In just two short years, the North Shore of Staten Island will become a global destination. The New York Wheel, which will be the tallest observation wheel in the world, is set to take its first spin by 2017. Shortly before that, the Empire Outlets, the first outlet mall within the five boroughs, will open its doors. Hotels, theatres, parks, housing, restaurants and nearly 1,000 new jobs for borough residents will be here, and soon.
However, when it comes to an adequate infrastructure to accommodate a 21st century transportation system, the North Shore is sadly stuck in the past, courtesy of a lack of vision from the Metropolitan Transit Authority.
Last month, the MTA board, with the exception of Staten Island resident and MTA board member Allen Cappelli, voted to adopt a five-year capital plan that fails to recognize the dire need to fund and construct a modern day transportation network along the North Shore waterfront.
This is not just an oversight, but rather an outcome we as Staten Islanders have come to expect from an agency that has long displayed a stunning lack of foresight. I am outraged by their omission, as all Staten Islanders should be.
The current $32 billion spending plan includes new cars and countdown clocks along the S.I.R.R. That’s all well and good, and needed, but it falls short in recognizing that all corners of our Island, the fastest growing borough in the city, must be connected.
Last year, MTA officials opted for a Bus Rapid Transit line (B.R.T.) along the waterfront in lieu of a light-rail option. Costing $326 million, it would run between the St. George Ferry Terminal and Mariners Harbor with the possibility of connecting to Bayonne and a West Shore line. Although it was not what I had in mind (I prefer the light-rail) it was, and is, a viable solution when faced with the severe lack of services my constituents currently have available to them.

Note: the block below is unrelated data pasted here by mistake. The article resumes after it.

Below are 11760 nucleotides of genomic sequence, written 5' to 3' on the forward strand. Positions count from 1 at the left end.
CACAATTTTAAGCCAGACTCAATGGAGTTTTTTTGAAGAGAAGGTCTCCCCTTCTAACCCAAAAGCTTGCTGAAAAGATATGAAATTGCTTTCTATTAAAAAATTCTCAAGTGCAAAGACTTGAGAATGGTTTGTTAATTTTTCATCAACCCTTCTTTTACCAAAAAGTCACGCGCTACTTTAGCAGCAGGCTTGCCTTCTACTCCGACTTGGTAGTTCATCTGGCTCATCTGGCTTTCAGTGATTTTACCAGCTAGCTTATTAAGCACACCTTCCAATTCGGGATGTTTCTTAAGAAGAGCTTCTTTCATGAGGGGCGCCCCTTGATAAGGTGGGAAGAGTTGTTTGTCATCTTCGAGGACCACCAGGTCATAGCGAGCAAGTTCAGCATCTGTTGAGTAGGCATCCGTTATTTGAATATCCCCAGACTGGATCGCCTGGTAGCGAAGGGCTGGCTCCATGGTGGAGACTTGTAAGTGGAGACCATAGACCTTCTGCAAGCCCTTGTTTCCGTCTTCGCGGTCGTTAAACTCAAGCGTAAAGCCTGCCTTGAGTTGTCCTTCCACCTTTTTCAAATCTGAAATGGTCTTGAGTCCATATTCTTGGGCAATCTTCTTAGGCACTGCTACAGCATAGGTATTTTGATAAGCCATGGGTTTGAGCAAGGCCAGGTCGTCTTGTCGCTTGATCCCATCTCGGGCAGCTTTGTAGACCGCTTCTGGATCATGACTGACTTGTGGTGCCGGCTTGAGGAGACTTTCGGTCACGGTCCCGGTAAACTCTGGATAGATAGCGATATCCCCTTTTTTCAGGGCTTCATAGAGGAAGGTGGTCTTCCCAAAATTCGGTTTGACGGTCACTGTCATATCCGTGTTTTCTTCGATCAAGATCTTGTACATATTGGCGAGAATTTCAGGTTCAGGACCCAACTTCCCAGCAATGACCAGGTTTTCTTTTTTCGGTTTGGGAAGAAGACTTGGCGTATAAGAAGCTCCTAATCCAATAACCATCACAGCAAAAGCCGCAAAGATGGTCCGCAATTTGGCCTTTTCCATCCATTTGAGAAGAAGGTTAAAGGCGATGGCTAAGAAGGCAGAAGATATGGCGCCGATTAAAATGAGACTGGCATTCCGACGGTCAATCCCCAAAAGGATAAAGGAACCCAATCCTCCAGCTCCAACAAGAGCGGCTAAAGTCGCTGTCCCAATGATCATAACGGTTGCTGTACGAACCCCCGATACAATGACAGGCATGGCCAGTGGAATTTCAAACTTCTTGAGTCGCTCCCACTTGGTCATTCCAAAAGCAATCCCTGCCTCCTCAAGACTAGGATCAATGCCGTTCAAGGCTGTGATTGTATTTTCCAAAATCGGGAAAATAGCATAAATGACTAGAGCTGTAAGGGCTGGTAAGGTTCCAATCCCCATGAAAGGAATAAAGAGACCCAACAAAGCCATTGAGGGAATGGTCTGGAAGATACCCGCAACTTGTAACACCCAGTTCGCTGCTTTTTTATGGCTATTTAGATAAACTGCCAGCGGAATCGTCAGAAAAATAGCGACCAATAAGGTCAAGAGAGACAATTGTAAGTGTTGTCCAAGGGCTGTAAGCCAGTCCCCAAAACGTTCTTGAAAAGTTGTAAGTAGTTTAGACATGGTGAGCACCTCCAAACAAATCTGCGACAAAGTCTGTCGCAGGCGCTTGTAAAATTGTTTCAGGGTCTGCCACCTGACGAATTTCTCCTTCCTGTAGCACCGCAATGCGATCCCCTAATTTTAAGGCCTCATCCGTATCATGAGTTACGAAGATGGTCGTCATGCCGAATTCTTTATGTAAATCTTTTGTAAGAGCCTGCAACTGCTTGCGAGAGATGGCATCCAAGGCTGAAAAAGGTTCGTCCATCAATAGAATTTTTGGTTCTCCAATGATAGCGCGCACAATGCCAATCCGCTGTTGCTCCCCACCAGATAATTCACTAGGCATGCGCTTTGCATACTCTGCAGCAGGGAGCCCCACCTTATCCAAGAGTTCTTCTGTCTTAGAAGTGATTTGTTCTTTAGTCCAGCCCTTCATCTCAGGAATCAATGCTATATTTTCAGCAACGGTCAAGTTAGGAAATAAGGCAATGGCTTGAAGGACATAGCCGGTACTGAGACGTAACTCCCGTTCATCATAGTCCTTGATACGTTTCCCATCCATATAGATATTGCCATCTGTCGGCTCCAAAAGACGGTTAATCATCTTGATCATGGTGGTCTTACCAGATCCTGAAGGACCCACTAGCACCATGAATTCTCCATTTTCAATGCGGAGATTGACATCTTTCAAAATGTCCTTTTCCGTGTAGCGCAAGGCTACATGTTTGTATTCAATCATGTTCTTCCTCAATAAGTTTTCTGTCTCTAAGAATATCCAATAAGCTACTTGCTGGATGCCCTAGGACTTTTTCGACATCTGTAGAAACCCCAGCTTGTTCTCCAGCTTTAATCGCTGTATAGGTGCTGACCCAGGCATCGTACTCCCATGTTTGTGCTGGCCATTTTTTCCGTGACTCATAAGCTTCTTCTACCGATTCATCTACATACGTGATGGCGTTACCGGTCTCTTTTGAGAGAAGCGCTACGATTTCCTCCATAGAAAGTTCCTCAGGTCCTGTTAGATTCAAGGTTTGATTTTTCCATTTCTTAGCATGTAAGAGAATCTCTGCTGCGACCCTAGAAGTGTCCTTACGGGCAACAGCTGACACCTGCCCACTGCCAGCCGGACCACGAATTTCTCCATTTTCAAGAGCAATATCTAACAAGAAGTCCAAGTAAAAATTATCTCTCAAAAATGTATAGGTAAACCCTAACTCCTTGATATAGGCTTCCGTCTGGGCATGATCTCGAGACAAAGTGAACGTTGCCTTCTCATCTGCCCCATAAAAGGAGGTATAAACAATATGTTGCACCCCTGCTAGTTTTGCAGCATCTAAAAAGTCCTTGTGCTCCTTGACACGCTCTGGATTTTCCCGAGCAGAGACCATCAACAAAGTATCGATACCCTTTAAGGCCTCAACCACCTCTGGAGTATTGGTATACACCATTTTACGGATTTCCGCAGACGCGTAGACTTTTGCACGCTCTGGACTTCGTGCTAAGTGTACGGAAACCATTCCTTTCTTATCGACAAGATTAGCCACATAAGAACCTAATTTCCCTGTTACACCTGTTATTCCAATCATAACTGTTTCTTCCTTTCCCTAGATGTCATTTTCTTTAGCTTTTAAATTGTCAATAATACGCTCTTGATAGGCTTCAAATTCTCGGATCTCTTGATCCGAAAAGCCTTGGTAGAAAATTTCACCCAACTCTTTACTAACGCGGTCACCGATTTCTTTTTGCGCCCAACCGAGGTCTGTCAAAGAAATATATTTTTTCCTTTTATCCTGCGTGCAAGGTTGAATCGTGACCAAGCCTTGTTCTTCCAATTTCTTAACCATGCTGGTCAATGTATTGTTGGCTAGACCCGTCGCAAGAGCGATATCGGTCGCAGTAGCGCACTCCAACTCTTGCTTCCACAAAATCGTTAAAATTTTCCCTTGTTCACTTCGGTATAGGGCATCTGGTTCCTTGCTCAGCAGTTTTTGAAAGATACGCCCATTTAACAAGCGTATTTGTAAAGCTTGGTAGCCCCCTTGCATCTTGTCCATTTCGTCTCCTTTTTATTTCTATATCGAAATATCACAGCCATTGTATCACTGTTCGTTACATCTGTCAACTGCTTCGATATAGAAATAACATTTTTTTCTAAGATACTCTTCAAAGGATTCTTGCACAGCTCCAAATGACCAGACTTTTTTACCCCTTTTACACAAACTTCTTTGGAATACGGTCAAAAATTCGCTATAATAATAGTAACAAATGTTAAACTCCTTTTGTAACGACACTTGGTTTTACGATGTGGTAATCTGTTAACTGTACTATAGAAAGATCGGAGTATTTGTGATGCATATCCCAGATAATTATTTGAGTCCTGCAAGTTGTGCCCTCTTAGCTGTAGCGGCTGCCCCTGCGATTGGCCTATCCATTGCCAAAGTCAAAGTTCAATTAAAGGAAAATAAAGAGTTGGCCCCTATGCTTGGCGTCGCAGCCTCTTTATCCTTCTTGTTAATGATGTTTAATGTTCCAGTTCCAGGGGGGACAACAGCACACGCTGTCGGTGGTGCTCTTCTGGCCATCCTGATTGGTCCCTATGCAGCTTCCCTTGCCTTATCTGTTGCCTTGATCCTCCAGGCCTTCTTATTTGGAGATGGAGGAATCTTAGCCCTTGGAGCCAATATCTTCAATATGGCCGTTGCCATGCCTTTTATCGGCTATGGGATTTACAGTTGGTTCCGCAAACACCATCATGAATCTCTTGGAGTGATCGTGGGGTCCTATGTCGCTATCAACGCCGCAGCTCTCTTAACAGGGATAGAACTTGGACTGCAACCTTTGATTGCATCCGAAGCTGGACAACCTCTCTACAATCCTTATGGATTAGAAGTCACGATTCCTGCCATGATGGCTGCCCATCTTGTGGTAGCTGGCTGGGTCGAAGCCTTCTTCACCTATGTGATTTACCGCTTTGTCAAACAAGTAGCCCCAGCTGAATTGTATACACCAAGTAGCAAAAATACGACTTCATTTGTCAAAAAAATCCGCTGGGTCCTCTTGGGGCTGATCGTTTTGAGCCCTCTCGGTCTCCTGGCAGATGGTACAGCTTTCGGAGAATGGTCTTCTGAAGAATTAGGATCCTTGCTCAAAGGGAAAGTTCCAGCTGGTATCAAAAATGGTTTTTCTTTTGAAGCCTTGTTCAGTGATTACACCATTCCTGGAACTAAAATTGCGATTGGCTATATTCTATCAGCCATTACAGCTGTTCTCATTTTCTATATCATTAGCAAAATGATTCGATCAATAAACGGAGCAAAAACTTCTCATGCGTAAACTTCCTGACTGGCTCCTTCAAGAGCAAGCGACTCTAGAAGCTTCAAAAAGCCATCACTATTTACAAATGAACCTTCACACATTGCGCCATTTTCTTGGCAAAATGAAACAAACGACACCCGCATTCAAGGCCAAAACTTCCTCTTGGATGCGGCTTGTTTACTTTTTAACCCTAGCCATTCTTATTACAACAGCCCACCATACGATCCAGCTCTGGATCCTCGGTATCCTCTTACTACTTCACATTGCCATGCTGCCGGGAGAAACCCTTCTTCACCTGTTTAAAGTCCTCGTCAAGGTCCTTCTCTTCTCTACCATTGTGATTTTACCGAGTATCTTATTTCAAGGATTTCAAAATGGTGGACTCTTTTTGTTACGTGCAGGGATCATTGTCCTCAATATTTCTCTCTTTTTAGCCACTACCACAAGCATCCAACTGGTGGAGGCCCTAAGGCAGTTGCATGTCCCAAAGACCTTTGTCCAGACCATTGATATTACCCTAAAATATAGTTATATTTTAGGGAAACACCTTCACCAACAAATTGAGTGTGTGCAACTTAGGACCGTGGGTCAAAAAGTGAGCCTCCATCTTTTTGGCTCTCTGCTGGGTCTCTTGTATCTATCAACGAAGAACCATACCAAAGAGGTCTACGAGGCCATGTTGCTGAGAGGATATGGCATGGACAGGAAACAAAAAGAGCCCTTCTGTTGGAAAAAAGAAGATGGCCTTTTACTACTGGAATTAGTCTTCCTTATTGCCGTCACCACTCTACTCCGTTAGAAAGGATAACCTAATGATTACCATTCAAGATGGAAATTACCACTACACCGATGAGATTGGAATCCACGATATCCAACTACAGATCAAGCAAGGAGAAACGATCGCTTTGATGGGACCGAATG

What a difference a year makes, now the BRT is off the table, leaving in place the remnants of the once thriving right of way.
This is unacceptable and it is an example of regressive thinking on the MTA’s part, but they’re not the only ones to blame. Over the last four years, New York City committed just 2% in capital funding toward assisting our aging transportation system. Compare that to the 1980’s when the city contributed upwards of 10% of capital funds. Albany, of course, has come up short as well. Shocker.
The $15.2 billion dollar shortfall represented in the MTA’ s capital plan is particularly startling considering that in the past decade alone, the MTA has slashed services, increased transit fares city-wide, while simultaneously raising the Verrazano Bridge toll, the most expensive in the country, every three years.
On Monday, the City Council’s Transportation Committee will hold an oversight hearing where MTA representatives will be held accountable. I will take my concerns directly to them and make the case for the North Shore’s future. In addition, I will work with my colleagues over the coming weeks to urge our state and city leaders to address the shortfalls represented in the MTA’s capital plan.
For now, I am asking all Staten Islanders who want to see a modern-day transportation network – connecting all parts of our borough – to call on the MTA to fund our future. Take part in my social media campaign using the hashtag #MTAnotgoingourway and write letters to the editor, mayor, governor and MTA President Tom Prendergast. I also invite you to attend tomorrow’s oversight hearing on the MTA’s budget, which will be held in City Hall’s Council Chambers at 12:45pm.
We need to make noise in order to be heard and I am relying on all commuters to join me in this effort.